A new stem cell discovery might one day lead to a more streamlined process for obtaining stem cells, which in turn could be used in the development of replacement tissue for failing body parts, according to Univ. of California, San Francisco scientists who reported the findings in Cell.
Fifteen years ago, Massachusetts Institute of Technology professor John Essigmann and colleagues from the Univ. of Washington had a novel idea for an HIV drug. They thought if they could induce the virus to mutate uncontrollably, they could force it to weaken and eventually die out—a strategy that our immune system uses against many viruses.
A $1,000-per-pill drug that insurers are reluctant to pay for has quickly become the treatment of choice for a liver-wasting viral disease that affects more than three million Americans. In less than six months, prescriptions for Sovaldi have eclipsed all other hepatitis C pills combined, according to new data from IMS Health.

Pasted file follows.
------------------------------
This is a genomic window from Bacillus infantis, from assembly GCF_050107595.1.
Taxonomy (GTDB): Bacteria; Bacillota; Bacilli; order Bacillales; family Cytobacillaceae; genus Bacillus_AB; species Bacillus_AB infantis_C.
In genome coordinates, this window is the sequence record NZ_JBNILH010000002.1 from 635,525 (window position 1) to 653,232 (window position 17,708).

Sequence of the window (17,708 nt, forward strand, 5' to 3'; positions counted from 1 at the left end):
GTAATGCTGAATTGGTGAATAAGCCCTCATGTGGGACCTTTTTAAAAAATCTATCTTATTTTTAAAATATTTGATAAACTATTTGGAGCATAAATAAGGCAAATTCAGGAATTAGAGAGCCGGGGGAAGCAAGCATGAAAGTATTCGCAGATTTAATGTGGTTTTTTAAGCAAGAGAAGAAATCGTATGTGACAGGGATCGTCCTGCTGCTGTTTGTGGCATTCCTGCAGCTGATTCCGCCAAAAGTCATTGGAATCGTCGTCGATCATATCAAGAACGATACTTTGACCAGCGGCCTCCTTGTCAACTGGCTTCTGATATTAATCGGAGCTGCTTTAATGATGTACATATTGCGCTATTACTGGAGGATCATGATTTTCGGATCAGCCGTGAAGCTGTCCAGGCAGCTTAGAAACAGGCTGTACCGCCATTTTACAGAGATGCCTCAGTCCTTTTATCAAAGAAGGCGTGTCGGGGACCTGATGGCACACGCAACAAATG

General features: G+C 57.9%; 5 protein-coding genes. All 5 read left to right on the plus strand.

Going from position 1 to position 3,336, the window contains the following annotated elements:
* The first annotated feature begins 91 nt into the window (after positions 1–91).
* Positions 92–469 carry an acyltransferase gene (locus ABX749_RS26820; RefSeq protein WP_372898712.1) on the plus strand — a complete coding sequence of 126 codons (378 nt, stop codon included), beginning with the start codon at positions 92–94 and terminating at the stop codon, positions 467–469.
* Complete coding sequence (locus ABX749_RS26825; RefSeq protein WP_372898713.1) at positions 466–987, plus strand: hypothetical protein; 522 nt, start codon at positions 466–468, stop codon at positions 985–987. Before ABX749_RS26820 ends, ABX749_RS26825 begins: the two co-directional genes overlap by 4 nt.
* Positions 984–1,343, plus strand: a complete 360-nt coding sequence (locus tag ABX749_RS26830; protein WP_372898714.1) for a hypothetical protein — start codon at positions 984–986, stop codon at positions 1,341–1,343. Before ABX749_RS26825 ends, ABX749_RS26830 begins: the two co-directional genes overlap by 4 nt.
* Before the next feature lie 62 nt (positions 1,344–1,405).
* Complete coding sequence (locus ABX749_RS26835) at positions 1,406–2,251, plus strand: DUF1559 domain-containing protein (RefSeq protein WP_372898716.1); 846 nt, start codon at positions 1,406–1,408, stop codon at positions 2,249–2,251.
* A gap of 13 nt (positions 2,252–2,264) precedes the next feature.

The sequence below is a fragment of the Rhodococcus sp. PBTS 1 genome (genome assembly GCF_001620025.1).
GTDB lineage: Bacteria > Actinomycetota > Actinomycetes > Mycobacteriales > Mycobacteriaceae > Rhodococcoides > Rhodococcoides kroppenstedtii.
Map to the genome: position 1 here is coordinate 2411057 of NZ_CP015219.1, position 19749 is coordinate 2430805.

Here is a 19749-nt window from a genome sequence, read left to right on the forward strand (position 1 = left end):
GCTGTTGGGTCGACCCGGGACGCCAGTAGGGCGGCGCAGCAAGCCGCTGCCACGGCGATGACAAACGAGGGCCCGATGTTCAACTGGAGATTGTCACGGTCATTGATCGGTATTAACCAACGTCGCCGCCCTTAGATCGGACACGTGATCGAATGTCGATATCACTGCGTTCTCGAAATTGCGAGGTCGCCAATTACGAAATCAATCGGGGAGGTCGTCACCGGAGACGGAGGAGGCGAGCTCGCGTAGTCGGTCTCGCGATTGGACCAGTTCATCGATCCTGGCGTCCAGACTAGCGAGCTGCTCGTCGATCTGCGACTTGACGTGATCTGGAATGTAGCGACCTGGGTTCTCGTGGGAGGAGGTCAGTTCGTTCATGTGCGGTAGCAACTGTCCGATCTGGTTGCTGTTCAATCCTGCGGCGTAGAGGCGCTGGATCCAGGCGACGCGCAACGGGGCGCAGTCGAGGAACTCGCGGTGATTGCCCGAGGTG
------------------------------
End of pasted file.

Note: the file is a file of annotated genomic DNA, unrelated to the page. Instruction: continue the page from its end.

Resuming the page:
There is no cure for Alzheimer’s disease and other forms of dementia, but the research community is one step closer to finding treatment. Univ. of Washington bioengineers have a designed a peptide structure that can stop the harmful changes of the body’s normal proteins into a state that’s linked to widespread diseases such as Alzheimer’s, Parkinson’s, heart disease, Type 2 diabetes and Lou Gehrig’s disease.
The Wyss Institute for Biologically Inspired Engineering at Harvard Univ. announced that its human “Organs-on-Chips” technology will be commercialized by a newly formed private company to accelerate development of pharmaceutical, chemical, cosmetic and personalized medicine products.